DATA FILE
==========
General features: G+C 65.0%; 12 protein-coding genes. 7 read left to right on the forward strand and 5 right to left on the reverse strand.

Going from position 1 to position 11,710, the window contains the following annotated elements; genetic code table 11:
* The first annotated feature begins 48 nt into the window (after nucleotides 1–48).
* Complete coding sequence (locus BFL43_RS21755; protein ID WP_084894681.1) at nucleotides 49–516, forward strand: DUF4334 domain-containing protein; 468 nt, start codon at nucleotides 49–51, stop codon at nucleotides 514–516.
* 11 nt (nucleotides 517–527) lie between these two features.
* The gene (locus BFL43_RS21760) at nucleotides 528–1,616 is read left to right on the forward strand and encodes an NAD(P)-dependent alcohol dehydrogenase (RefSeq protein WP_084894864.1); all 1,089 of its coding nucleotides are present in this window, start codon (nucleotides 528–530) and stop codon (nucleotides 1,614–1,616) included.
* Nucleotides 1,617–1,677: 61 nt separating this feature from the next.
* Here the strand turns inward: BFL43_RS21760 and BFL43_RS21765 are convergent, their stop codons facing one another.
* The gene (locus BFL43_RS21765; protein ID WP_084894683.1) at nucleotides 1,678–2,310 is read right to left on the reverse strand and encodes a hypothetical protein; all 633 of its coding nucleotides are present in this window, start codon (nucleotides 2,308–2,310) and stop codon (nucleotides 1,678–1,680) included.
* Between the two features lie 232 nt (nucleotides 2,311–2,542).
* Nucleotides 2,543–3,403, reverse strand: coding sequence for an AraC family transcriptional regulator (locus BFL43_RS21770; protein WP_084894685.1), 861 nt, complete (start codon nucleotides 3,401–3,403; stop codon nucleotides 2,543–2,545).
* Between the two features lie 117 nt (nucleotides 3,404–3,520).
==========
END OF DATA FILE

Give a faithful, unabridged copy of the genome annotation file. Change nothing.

General features: G+C 65.0%; 12 protein-coding genes. 7 read left to right on the forward strand and 5 right to left on the reverse strand.

Going from position 1 to position 11,710, the window contains the following annotated elements; genetic code table 11:
* The first annotated feature begins 48 nt into the window (after nucleotides 1–48).
* Complete coding sequence (locus BFL43_RS21755; protein ID WP_084894681.1) at nucleotides 49–516, forward strand: DUF4334 domain-containing protein; 468 nt, start codon at nucleotides 49–51, stop codon at nucleotides 514–516.
* 11 nt (nucleotides 517–527) lie between these two features.
* The gene (locus BFL43_RS21760) at nucleotides 528–1,616 is read left to right on the forward strand and encodes an NAD(P)-dependent alcohol dehydrogenase (RefSeq protein WP_084894864.1); all 1,089 of its coding nucleotides are present in this window, start codon (nucleotides 528–530) and stop codon (nucleotides 1,614–1,616) included.
* Nucleotides 1,617–1,677: 61 nt separating this feature from the next.
* Here the strand turns inward: BFL43_RS21760 and BFL43_RS21765 are convergent, their stop codons facing one another.
* The gene (locus BFL43_RS21765; protein ID WP_084894683.1) at nucleotides 1,678–2,310 is read right to left on the reverse strand and encodes a hypothetical protein; all 633 of its coding nucleotides are present in this window, start codon (nucleotides 2,308–2,310) and stop codon (nucleotides 1,678–1,680) included.
* Between the two features lie 232 nt (nucleotides 2,311–2,542).
* Nucleotides 2,543–3,403, reverse strand: coding sequence for an AraC family transcriptional regulator (locus BFL43_RS21770; protein WP_084894685.1), 861 nt, complete (start codon nucleotides 3,401–3,403; stop codon nucleotides 2,543–2,545).
* Between the two features lie 117 nt (nucleotides 3,404–3,520).